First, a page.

Ireland needs 85,000 new homes a year to address ‘structural shortfall’ - Davy

Lower inflation, foreign direct investment and high-skilled job creation to drive rapid growth in economy and population by 2030

Davy said it expected the Republic’s population to grow to 5.9 million by 2030

Ireland needs to build almost 85,000 new homes a year to address the structural shortfall in housing and the expected population growth over the next 10 years, according to to Davy Stockbrokers.

In its latest economic commentary, the brokerage said the Irish economy was “on the cusp” of another period of rapid growth, helped by lower inflation, foreign direct investment (FDI) and high-skilled job creation.

Davy said it expected the Republic’s population to grow to 5.9 million by 2030, which would be 524,000, or 10 per cent, ahead of the Government’s National Planning Framework (NPF) baseline of 5.36 million.

“This forecast has significant implications for housing demand over the coming years,” it said.


It calculated that closing Ireland’s per-adult housing shortfall compared to other European countries based on these population projections would require just under 85,000 units a year until 2030, or 2.6 times the 2023 level of completions (33,000).

“This illustrates the scale of Ireland’s structural housing shortage if, as we forecast, the population reaches 5.9 million by 2030,” it said.

“Even at the height of the property bubble, Ireland had only begun to catch up with other European countries in terms of housing,” it said. “However, the distribution of many new-build units around the country during the 2000s was not well-aligned to where demand for homes was highest,” the company said.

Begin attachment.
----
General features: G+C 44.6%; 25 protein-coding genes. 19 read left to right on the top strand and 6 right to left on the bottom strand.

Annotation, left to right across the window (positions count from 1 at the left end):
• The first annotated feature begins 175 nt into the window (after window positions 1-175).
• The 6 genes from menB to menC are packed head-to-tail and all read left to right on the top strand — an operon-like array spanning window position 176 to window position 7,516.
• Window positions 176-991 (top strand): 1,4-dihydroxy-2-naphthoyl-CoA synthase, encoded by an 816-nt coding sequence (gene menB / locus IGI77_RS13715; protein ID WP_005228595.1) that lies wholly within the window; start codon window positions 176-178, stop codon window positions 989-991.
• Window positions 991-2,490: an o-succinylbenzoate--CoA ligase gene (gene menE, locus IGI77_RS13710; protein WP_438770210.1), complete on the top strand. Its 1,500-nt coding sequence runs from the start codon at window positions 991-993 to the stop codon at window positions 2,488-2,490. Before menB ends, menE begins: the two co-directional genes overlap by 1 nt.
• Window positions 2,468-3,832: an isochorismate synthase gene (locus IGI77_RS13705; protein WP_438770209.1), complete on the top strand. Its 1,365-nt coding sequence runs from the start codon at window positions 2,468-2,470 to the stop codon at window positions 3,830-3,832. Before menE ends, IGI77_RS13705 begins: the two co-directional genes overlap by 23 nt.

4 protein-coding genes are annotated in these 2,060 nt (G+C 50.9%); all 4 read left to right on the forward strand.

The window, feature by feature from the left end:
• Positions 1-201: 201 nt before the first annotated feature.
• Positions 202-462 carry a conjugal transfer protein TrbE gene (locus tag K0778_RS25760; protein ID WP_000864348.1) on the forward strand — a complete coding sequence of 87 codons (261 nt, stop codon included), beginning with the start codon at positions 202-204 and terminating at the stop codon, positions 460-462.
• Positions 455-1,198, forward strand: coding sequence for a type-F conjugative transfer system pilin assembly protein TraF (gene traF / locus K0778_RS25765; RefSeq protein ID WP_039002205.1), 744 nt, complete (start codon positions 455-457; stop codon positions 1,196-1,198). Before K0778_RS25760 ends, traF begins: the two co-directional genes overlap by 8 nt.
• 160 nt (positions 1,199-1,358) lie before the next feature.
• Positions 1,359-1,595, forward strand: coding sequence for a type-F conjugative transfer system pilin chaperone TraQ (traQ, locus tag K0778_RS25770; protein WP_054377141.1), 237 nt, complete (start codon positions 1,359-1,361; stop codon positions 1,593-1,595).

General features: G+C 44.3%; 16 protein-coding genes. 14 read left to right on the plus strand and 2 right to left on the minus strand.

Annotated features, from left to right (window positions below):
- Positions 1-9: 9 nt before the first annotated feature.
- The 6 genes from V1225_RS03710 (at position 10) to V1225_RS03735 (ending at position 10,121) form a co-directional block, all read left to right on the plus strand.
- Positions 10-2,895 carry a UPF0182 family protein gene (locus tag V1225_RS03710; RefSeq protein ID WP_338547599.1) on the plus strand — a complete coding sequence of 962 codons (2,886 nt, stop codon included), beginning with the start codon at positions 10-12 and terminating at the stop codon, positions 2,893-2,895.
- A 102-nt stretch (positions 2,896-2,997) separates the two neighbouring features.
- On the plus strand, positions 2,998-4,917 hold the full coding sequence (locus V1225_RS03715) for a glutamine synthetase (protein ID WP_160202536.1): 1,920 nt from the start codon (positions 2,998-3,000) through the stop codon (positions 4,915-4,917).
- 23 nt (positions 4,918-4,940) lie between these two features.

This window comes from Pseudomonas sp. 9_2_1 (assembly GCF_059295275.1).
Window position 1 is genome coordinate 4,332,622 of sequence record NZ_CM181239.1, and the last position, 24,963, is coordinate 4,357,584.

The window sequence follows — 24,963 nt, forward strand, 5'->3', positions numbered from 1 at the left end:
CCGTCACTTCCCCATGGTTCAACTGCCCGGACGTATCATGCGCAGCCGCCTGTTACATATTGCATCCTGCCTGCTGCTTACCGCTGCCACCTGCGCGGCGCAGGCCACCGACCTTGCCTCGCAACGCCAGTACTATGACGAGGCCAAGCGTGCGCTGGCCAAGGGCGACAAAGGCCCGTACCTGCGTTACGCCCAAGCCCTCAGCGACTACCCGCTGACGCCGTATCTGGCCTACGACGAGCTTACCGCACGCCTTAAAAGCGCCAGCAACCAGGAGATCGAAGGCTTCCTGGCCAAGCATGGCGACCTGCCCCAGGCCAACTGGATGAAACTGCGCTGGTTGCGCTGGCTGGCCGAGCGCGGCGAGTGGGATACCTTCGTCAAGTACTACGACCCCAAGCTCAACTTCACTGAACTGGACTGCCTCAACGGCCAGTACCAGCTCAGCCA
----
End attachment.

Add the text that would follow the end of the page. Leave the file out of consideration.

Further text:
It forecast new dwelling completions would increase to 36,000 units this year and 42,000 next year while noting this was still well short of the State’s “underlying housing need”.

In terms of the economic outlook, Davy said Ireland’s economy has remained resilient “and looks set to grow rapidly over the coming years”.

It expects a “broad-based acceleration of economic growth”, as measured by the Central Statistics Office’s bespoke gross national income (GNI*) measure, to 4.5 per cent in 2024 and 4.3 per cent in 2025, up from 3 per cent last year.

The forecast was underpinned by “above-consensus” employment growth of 2 per cent this year which would be helped by FDI and what it called “skilled inward migration”.

Lower inflation of close to 2 per cent would also provide a boost to consumer spending growth, which is projected to accelerate to 4 per cent this year.

The brokerage warned, however, that buoyant activity levels have put pressure on Ireland’s infrastructure. “Threats to competitiveness must be tackled to avoid a slowdown in FDI and job creation,” it said.

Davy also warned that with demand in the economy strong, inflation “could be reignited” if the Government pursues another expansionary budget.

Eoin Burke-Kennedy

Eoin Burke-Kennedy

Eoin Burke-Kennedy is Economics Correspondent of The Irish Times